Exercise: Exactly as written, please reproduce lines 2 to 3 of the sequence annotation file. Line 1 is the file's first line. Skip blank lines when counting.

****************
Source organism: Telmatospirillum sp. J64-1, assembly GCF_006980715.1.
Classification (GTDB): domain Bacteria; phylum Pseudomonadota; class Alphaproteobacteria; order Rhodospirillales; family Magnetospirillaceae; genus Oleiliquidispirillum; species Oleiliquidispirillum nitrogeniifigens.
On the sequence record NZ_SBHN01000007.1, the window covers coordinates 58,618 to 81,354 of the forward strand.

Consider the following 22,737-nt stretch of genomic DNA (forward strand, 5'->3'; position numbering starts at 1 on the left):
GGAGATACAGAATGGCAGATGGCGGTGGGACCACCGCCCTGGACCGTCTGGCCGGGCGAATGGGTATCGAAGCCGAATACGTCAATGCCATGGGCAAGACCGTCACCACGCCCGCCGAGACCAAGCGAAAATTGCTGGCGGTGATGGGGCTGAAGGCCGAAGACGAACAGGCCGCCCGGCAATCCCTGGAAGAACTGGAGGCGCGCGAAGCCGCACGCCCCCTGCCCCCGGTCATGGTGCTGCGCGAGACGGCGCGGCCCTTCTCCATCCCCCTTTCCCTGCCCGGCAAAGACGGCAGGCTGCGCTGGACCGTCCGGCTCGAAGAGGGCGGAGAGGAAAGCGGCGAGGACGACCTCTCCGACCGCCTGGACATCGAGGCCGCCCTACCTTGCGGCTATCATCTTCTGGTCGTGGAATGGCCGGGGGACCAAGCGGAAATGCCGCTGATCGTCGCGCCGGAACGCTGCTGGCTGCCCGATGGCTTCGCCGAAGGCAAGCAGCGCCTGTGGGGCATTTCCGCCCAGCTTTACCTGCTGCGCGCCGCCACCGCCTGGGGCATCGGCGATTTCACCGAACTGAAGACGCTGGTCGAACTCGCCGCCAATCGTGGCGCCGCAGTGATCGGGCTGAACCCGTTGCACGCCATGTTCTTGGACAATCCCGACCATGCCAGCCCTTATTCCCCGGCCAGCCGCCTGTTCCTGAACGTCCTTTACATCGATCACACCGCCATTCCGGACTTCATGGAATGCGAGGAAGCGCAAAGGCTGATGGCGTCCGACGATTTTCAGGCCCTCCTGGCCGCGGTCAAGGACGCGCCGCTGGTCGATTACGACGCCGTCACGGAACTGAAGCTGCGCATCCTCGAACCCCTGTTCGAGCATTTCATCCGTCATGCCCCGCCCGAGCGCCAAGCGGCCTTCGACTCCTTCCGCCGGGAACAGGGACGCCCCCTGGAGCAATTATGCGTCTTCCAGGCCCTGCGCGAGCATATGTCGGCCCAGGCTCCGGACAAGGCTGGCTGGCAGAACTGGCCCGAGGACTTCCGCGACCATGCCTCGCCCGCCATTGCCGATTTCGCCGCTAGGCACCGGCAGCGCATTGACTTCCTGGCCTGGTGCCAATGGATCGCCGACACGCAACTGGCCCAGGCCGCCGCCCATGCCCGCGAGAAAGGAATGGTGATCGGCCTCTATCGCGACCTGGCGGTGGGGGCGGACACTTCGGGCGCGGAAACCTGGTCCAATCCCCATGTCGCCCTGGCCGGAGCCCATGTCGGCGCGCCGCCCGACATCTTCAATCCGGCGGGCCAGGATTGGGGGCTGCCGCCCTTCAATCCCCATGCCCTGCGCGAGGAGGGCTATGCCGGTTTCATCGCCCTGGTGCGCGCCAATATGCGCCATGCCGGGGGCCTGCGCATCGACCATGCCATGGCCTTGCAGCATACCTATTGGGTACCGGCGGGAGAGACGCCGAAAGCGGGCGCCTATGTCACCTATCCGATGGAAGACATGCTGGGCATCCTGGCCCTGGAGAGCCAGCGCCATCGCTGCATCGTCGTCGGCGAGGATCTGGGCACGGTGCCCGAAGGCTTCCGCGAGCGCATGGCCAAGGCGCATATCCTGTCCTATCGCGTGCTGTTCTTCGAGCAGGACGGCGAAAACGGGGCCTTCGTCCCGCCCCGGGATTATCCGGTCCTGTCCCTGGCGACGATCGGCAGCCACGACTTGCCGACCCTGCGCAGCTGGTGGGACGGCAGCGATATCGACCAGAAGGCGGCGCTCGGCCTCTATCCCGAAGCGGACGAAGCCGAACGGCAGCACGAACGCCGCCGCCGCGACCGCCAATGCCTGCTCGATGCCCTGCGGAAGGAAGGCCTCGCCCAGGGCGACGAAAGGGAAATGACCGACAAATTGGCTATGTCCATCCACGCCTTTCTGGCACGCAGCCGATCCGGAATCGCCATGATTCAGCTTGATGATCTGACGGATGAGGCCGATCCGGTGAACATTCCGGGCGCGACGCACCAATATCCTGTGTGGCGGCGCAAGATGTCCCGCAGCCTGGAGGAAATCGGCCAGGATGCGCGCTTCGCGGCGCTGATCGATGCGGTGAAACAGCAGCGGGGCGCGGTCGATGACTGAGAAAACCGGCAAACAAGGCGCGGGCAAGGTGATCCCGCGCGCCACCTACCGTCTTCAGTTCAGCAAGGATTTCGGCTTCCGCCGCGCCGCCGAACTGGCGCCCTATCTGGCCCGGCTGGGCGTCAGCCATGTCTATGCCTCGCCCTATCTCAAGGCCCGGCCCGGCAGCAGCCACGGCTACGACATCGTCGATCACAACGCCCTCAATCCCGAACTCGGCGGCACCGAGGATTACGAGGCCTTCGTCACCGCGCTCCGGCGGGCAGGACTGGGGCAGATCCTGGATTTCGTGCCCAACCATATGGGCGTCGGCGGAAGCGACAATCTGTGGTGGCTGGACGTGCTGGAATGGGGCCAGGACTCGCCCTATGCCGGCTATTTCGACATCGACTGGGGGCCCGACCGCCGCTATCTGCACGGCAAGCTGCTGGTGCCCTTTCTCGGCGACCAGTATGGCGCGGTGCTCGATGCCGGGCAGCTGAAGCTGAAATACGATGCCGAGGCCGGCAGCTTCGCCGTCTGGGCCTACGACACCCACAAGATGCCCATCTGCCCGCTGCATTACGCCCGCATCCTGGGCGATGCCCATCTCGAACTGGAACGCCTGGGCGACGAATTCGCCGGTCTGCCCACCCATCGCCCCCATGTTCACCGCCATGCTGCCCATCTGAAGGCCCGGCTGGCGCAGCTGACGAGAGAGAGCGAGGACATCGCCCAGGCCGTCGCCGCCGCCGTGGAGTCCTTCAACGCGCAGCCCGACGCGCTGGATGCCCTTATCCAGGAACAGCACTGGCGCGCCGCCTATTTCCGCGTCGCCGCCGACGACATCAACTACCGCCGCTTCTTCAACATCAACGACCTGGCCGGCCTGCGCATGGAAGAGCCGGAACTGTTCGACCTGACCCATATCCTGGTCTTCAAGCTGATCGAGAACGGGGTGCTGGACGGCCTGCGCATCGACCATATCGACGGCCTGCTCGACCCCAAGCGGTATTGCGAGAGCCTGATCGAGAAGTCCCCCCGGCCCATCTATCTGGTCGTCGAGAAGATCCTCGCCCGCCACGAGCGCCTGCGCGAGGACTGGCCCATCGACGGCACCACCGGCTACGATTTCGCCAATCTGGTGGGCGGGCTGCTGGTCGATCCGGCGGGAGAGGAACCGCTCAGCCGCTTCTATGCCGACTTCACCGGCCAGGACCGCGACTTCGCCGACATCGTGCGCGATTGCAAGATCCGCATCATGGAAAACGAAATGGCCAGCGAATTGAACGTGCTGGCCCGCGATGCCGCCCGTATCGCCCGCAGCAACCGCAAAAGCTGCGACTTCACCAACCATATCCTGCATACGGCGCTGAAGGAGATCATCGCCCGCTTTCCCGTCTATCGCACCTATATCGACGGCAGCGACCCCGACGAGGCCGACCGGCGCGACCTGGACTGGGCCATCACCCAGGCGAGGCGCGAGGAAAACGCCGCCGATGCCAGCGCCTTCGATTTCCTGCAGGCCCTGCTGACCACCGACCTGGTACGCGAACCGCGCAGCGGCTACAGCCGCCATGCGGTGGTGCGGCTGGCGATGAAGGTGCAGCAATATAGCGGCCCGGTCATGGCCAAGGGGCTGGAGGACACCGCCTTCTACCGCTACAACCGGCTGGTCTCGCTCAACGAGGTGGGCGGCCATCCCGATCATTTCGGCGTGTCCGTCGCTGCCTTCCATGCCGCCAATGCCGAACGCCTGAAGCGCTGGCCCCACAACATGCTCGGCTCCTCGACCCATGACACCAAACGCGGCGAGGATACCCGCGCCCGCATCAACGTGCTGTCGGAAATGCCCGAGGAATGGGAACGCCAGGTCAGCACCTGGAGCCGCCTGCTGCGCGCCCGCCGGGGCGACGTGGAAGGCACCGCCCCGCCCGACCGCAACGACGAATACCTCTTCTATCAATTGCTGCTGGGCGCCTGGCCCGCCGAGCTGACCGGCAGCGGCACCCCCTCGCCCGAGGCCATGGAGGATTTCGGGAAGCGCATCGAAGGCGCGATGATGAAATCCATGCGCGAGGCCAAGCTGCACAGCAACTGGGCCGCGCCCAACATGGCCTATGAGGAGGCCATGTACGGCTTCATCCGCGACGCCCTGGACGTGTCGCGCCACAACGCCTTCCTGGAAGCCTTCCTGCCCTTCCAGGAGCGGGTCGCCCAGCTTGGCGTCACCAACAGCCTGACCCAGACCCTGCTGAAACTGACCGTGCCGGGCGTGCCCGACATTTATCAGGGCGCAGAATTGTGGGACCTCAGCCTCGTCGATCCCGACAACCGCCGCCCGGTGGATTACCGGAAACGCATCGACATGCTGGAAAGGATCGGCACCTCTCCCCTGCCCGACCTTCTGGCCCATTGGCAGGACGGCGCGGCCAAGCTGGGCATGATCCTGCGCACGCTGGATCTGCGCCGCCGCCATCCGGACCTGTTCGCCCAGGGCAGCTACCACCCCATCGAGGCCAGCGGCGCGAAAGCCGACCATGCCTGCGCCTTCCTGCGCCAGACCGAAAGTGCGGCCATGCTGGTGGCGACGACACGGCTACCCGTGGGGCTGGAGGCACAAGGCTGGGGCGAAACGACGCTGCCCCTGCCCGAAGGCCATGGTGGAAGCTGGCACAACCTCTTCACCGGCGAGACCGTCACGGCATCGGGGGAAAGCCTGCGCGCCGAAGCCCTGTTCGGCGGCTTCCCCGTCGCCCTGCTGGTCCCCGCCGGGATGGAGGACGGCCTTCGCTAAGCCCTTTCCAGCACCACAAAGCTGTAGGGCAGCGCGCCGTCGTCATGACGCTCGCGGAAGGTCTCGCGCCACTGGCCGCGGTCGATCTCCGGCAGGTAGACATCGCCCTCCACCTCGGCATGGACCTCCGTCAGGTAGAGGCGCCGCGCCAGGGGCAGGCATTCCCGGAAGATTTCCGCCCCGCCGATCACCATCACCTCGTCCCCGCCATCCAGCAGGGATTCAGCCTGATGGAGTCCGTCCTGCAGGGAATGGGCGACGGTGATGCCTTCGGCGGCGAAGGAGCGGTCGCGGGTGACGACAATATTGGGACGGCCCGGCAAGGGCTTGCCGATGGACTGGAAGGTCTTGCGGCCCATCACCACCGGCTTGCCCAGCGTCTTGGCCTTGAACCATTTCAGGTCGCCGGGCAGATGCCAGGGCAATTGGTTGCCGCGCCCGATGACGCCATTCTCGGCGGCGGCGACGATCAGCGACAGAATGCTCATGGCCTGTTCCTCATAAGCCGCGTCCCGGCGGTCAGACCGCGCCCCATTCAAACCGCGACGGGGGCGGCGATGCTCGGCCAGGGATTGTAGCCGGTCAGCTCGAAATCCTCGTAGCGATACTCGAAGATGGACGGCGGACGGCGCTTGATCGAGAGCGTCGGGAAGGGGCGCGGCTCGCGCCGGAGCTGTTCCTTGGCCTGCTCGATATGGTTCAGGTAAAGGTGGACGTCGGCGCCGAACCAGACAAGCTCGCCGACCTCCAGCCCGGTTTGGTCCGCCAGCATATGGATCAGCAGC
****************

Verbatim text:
Classification (GTDB): domain Bacteria; phylum Pseudomonadota; class Alphaproteobacteria; order Rhodospirillales; family Magnetospirillaceae; genus Oleiliquidispirillum; species Oleiliquidispirillum nitrogeniifigens.
On the sequence record NZ_SBHN01000007.1, the window covers coordinates 58,618 to 81,354 of the forward strand.